Journey Focused

Americans are obsessed with goals and results.  We judge ourselves and others on our jobs, our cars, our money.  We mistakenly believe that, “Once I get (fill in the blank), everything will be OK.”  But it never is.  We put off doing the things we love until we reach some goal (a promotion, retirement, and so on).  The simple truth is that the goals just don’t matter.  They are sign posts on our journey, not the reason for the journey.  Often, our goals limit us rather than help us because they blind us to even grander possibilities.  Even more often, the goal appears to be so far away that we become discouraged and quit before we even begin the journey.  For instance, imagine setting the goal of storing a years worth of food and water.  It’s easy to get overwhelmed.  How much does it cost?  Where will you store it?  What should you buy?  How are you going to cook if the power is out?  You have a million questions and no idea where to begin so you delay and rationalize, and the next thing you know a year has passed and you are no closer to your goal.  All you need to do is to take one step and then another.  Buy a box of MREs or a bag of rice.  Start the journey, keep moving, and the goals will take care of themselves.

Embrace Adversity

I planned thousands of flights and hundreds of operations during my Air Force career, and not a single one of them was executed according to plan.  Yet, I became a better pilot and a better planner each time.  Murphy is alive and well in the universe and no matter how carefully you plan, something unexpected will happen at the worst possible time.  Be grateful because that is how we learn and grow stronger.  How do you relate to the word “fail”?  Does it make you angry, nervous, anxious, or does it make you determined and excited?  We all fail, and when we do we have the wonderful choice to quit or fight on.  Adversity is just another word for opportunity; opportunity to grow, to learn, to change, and to succeed.  When we learn to embrace adversity our fears melt away because we know that what ever happens next we will rise to the challenge and deal with it the best we can.  Isn’t that what self reliance is all about?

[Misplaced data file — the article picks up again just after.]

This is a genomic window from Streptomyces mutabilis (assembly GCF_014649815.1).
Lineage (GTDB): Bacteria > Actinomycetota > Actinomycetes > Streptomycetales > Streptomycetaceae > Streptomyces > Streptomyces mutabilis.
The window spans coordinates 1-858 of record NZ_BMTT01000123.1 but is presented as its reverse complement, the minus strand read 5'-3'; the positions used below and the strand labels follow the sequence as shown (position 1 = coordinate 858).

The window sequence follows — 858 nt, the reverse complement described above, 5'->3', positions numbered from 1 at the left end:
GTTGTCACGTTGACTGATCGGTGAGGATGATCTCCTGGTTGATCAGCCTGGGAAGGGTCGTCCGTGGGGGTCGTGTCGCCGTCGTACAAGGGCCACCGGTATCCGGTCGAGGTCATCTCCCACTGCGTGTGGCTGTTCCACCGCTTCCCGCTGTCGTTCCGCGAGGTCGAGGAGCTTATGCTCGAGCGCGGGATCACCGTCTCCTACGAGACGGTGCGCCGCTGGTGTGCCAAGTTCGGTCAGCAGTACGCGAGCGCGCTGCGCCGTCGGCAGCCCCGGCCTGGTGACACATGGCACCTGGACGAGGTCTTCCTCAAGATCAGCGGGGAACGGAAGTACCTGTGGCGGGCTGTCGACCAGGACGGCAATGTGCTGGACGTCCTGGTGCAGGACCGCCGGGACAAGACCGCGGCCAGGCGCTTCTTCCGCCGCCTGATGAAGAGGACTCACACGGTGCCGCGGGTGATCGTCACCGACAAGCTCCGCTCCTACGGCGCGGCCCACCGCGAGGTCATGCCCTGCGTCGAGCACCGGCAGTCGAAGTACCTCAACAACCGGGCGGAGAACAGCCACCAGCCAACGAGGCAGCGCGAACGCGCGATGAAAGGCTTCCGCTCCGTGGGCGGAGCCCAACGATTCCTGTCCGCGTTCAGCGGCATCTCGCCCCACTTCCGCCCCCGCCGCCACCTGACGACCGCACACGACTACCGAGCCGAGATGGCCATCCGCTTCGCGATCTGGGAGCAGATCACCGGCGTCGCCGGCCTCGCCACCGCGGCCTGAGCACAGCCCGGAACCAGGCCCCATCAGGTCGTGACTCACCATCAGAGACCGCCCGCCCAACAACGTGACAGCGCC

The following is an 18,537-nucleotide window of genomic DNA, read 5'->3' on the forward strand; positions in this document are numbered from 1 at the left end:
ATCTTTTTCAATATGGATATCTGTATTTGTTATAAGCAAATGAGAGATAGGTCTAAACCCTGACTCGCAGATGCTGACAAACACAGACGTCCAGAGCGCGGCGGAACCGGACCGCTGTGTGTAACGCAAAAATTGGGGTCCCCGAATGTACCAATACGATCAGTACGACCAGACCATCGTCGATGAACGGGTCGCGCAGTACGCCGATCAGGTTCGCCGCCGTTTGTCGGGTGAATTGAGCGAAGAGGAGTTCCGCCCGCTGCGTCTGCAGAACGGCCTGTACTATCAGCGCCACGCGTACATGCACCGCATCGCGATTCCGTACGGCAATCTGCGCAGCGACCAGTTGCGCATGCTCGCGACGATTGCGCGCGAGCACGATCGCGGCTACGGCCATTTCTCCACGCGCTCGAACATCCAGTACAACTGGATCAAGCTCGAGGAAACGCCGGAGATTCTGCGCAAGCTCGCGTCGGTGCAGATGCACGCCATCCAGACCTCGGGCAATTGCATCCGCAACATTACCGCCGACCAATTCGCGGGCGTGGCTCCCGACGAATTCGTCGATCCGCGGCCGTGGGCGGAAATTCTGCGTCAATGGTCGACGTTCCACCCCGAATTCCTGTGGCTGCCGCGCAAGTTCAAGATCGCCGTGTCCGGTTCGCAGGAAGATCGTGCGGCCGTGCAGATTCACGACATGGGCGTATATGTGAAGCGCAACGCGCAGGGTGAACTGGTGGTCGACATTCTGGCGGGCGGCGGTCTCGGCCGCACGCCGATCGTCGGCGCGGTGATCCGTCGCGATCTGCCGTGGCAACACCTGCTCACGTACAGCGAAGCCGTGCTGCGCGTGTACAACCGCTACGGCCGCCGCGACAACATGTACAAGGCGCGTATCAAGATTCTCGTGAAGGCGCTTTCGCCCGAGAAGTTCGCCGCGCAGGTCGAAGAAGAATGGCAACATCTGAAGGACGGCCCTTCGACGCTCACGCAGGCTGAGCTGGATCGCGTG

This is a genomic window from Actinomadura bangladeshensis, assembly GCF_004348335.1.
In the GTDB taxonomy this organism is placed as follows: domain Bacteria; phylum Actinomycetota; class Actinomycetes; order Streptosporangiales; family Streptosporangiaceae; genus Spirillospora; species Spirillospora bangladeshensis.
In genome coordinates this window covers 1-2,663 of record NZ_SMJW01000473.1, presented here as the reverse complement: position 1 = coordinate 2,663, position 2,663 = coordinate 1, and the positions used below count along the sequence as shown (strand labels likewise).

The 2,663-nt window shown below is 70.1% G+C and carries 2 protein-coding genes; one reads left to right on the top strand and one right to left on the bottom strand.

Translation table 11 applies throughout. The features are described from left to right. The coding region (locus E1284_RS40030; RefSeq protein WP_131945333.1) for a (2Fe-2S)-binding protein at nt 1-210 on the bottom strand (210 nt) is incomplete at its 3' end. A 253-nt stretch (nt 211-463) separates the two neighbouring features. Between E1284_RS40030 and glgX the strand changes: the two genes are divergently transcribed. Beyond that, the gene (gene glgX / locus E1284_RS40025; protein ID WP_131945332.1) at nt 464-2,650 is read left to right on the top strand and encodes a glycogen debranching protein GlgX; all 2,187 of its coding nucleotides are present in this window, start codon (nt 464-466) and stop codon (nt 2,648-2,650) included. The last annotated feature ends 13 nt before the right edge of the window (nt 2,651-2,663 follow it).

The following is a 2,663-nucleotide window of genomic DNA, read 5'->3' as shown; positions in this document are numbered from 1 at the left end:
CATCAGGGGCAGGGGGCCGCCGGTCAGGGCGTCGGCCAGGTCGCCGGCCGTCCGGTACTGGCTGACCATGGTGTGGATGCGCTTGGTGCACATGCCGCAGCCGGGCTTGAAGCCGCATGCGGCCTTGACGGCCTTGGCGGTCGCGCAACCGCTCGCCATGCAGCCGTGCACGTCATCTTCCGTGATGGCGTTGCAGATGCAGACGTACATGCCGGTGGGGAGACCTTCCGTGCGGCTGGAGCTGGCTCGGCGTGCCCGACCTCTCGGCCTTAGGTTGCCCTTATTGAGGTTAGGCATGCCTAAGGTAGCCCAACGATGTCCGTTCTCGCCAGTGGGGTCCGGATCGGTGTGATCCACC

Don’t get consumed by your material preps.  Don’t fall in love with your gear.  All of that can and will fail you, but if you have the right mindset it won’t matter and you’ll find a way to succeed and survive anyway.  Take some time to develop your self reliant mind.  Write down why you are prepping, test your gear in real world situations, and get training that takes you out of your comfort zone and pushes your limits.  Wilderness survival training is a great way to work on all five of the principles discussed above, because the environment is so foreign to most of us and it forces us to focus on our most basic needs while bringing us face to face with the very same fears and limits we will face in any emergency situation.  Your mind is the most important tool in your toolbox, so make sure you are making it stronger and more resilient every day

© 2012, mjshozda. All rights reserved.